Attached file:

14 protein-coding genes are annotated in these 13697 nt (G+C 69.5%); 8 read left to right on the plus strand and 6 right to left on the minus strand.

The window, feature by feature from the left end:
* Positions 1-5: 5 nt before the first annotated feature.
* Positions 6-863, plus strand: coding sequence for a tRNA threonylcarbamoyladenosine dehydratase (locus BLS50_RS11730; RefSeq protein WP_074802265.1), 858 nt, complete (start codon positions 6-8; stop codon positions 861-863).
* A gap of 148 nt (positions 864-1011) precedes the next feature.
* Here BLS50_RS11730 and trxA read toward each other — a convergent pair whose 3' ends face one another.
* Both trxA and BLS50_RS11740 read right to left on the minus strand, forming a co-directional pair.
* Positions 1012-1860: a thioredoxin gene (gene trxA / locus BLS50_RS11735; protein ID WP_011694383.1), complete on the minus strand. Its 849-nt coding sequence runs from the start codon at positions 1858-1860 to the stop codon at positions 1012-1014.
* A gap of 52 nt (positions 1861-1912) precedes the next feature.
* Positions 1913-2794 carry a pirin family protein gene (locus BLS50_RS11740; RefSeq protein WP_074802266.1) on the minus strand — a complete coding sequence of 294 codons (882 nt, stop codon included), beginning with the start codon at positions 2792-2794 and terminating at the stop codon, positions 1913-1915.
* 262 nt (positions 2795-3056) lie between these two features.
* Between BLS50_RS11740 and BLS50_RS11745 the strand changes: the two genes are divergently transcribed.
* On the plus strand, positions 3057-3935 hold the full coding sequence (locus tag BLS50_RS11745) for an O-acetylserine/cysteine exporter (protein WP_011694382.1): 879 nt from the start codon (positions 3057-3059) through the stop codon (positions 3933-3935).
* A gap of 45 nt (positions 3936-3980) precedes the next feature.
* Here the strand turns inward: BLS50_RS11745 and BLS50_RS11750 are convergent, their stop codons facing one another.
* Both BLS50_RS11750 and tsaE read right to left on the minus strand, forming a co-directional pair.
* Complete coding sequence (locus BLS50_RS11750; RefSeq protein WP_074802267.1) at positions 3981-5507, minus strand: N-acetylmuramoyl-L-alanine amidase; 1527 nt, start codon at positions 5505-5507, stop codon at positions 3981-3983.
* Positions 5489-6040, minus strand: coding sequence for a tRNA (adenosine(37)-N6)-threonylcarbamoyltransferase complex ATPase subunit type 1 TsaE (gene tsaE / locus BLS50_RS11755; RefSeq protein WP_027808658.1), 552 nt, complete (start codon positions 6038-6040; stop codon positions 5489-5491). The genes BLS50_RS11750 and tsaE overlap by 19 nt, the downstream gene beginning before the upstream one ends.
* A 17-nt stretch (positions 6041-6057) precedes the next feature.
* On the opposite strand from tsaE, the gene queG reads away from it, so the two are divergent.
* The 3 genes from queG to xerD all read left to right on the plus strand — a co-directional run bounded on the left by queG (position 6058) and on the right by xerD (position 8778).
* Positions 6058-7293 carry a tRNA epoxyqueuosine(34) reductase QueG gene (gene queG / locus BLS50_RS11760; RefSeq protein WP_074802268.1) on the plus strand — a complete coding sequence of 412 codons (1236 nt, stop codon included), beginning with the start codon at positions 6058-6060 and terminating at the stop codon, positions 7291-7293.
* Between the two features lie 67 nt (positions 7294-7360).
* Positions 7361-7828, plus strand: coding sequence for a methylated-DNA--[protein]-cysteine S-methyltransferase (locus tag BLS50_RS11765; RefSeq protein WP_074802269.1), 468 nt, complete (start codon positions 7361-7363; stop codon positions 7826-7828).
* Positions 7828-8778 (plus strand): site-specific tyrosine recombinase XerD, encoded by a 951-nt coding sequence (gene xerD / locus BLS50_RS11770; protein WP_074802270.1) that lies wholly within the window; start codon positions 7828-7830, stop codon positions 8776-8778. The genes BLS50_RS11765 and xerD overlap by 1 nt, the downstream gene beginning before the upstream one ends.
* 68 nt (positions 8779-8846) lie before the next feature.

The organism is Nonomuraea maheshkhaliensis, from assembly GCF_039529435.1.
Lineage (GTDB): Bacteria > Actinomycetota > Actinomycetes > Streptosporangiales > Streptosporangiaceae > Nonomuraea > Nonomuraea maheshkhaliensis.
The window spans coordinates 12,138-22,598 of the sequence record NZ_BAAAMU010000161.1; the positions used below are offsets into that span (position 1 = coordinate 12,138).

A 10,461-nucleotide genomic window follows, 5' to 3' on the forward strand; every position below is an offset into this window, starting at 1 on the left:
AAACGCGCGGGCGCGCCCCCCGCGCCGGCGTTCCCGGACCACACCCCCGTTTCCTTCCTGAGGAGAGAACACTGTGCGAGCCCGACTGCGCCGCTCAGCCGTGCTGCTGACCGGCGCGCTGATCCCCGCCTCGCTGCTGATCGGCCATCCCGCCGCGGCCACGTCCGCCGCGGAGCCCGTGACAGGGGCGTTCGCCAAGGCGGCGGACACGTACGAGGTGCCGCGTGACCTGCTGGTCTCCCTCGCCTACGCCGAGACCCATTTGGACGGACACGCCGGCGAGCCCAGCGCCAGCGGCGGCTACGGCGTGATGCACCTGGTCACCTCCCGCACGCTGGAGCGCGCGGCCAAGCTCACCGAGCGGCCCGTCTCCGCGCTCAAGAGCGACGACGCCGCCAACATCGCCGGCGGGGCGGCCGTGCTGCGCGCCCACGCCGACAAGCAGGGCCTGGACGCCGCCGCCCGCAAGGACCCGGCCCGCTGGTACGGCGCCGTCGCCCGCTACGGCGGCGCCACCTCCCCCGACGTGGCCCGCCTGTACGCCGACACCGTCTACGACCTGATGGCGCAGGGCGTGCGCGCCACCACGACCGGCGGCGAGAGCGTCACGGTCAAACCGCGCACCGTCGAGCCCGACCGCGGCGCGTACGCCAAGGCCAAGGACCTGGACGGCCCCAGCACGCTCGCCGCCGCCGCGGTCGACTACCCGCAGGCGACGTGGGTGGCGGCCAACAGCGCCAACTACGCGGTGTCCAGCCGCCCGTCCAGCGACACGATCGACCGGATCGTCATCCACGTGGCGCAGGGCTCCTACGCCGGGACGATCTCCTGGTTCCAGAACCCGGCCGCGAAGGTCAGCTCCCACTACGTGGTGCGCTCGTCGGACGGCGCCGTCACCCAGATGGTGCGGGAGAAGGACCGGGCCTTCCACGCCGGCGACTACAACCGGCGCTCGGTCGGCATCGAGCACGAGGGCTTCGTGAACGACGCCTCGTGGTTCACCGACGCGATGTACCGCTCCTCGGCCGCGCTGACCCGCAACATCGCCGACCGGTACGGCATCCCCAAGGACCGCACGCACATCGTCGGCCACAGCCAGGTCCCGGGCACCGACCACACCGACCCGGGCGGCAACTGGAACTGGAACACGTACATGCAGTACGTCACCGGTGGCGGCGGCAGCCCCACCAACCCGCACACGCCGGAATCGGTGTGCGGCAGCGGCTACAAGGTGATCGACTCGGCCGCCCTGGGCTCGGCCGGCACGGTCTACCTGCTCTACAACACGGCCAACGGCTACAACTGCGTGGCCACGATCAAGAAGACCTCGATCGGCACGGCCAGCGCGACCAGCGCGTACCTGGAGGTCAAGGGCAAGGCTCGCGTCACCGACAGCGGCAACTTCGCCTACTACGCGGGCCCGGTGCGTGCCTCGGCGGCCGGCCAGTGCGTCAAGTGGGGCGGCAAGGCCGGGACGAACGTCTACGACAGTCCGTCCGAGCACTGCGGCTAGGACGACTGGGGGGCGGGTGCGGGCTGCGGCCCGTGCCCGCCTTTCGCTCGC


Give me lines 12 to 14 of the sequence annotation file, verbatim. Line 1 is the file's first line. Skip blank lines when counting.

* Between BLS50_RS11740 and BLS50_RS11745 the strand changes: the two genes are divergently transcribed.
* On the plus strand, positions 3057-3935 hold the full coding sequence (locus tag BLS50_RS11745) for an O-acetylserine/cysteine exporter (protein WP_011694382.1): 879 nt from the start codon (positions 3057-3059) through the stop codon (positions 3933-3935).
* A gap of 45 nt (positions 3936-3980) precedes the next feature.